However, advantageously, in the presence of a single beam 3, its width may be generated in such a way that it corresponds to the width of the respective detector 4.
Between the wooden element 1 and the beam 3 of electromagnetic radiation a relative helicoidal movement is created, having a first component which is a translation substantially parallel with the main axis of extension of the wooden element 1 and a second component which is a rotation substantially about the wooden element 1. In the preferred embodiment, the relative movement is generated by feeding the wooden element 1 (relative to the ground) in a direction of feed parallel with its main axis of extension, and at the same time rotating (again relative to the reference provided by the ground) each beam 3 and each detector 4 associated with it about the wooden element 1. Aside from said rotation, each beam 3 and each detector 4 is kept stationary (again relative to the ground). Advantageously, the helicoidal motion is also even.
As already indicated, in accordance with this invention the relative motion must be of the wide-helix type 2. In practice, this is achieved by ensuring that the helix defined by the relative movement has a pitch P equal to at least Y times the sum of the detection lengths L of the detectors used, where Y≧5. The meaning of said choices is described below. However, in the preferred embodiment Y≧10, and in the more preferred embodiments Y≧20.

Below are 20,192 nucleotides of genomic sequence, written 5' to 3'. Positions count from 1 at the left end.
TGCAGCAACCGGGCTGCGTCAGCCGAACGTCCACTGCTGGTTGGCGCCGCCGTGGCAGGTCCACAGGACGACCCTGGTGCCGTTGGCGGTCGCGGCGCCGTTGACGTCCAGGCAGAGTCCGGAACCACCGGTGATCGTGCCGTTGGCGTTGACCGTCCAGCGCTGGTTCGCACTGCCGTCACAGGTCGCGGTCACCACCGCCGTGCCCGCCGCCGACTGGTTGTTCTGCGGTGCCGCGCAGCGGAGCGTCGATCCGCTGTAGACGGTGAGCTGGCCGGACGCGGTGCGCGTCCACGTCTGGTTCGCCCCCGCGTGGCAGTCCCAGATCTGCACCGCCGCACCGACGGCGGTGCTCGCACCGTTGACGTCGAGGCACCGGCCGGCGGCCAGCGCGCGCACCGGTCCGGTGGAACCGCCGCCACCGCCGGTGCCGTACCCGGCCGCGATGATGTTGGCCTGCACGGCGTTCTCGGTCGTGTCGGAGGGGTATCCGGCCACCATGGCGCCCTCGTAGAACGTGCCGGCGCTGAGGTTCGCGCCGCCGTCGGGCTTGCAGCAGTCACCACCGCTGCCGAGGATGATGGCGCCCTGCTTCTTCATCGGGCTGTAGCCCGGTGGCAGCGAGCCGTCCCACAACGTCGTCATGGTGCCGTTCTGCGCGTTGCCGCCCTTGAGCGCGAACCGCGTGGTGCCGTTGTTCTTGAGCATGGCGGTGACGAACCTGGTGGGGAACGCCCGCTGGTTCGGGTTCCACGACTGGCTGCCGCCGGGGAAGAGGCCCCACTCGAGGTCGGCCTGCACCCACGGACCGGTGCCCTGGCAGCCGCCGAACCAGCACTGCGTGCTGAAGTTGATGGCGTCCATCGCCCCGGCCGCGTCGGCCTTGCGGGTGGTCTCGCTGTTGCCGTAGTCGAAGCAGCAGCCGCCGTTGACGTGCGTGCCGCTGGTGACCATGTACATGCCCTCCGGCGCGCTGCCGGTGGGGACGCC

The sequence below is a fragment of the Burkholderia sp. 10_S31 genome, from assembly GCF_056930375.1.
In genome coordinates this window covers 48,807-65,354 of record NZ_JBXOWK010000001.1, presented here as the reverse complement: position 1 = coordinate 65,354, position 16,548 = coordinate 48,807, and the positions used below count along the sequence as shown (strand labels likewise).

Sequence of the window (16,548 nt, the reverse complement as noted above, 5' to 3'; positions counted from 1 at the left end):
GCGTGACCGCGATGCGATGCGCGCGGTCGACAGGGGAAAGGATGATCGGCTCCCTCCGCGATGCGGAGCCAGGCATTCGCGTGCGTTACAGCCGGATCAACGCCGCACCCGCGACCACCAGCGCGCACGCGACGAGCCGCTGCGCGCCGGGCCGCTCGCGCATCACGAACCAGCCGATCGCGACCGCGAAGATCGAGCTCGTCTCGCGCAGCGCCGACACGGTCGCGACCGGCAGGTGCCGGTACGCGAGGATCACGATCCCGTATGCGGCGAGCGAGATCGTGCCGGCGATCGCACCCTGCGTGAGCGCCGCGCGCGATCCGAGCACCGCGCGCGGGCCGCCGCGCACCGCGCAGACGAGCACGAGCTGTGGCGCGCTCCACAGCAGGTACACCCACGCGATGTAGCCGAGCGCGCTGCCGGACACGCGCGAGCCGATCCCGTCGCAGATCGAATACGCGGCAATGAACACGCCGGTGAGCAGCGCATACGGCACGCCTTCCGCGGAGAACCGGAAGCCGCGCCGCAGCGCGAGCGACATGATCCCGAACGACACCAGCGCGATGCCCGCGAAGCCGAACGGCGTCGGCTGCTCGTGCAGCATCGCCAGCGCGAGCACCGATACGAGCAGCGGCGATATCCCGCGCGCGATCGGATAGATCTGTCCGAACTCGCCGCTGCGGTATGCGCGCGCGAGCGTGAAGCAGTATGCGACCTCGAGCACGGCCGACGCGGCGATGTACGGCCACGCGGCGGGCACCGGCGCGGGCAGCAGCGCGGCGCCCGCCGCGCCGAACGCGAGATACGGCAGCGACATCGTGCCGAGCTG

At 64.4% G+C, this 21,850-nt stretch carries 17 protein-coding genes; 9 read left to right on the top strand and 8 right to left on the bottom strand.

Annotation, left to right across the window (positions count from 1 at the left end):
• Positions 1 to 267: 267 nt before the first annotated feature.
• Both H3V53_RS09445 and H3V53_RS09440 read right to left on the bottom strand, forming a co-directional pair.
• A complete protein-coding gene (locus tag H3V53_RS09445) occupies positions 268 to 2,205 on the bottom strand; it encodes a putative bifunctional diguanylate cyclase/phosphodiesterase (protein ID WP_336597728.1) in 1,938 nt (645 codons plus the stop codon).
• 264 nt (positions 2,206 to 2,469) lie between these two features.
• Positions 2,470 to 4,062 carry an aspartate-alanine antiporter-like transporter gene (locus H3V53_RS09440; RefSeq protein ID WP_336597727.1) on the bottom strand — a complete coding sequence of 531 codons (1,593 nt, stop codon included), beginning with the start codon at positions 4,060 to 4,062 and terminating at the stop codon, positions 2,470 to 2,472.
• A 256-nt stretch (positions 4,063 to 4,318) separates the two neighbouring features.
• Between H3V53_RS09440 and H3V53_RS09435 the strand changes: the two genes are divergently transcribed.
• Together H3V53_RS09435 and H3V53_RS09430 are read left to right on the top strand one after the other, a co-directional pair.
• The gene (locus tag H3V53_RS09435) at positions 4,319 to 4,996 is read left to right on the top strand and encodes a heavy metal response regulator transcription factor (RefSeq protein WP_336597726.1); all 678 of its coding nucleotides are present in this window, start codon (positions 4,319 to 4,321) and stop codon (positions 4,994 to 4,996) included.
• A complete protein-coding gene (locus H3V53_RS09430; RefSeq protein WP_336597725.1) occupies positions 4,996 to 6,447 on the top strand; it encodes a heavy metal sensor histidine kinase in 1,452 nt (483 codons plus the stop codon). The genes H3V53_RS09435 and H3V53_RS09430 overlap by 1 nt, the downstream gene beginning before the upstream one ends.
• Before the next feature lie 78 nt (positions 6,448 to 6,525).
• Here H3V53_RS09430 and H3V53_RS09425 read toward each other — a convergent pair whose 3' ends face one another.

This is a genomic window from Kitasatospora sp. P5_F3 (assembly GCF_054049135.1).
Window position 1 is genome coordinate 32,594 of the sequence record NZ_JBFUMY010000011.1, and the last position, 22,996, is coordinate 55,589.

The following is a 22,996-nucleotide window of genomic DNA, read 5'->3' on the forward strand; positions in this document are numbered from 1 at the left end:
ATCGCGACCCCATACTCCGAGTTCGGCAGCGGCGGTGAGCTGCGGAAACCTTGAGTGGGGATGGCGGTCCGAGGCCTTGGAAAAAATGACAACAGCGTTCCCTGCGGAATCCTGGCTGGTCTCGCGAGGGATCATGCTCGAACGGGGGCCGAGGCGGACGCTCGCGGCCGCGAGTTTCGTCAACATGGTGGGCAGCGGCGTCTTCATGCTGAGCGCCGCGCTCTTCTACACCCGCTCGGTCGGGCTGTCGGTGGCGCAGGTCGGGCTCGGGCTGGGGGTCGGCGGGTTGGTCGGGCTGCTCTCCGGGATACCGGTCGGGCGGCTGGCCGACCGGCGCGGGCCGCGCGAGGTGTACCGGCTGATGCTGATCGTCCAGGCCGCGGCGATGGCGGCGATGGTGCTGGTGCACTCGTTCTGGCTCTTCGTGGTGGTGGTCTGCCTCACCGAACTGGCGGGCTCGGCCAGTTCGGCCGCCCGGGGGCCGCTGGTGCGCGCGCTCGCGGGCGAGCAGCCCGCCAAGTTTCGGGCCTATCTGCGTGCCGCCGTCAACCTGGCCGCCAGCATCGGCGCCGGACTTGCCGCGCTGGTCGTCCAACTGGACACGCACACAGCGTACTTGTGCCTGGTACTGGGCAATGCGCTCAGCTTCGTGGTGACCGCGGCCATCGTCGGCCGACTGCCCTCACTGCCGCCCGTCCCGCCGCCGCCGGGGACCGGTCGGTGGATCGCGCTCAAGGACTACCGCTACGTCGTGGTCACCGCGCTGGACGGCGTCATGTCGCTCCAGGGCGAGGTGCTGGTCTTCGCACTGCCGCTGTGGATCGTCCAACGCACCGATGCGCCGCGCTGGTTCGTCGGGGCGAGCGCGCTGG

The method according to this invention comprises detecting the residual intensity of the electromagnetic radiation a plurality of times during the helicoidal movement. In that way, each reading is taken with the wooden element 1 and the beam 3 (as well as the respective detector 4) in a different position relative to each other. Each reading will therefore be taken for a specific angular position and will correspond to a different stretch of the wooden element 1 (in the axial direction) relative to those of the other readings.
With reference to the case in which a single detector is used (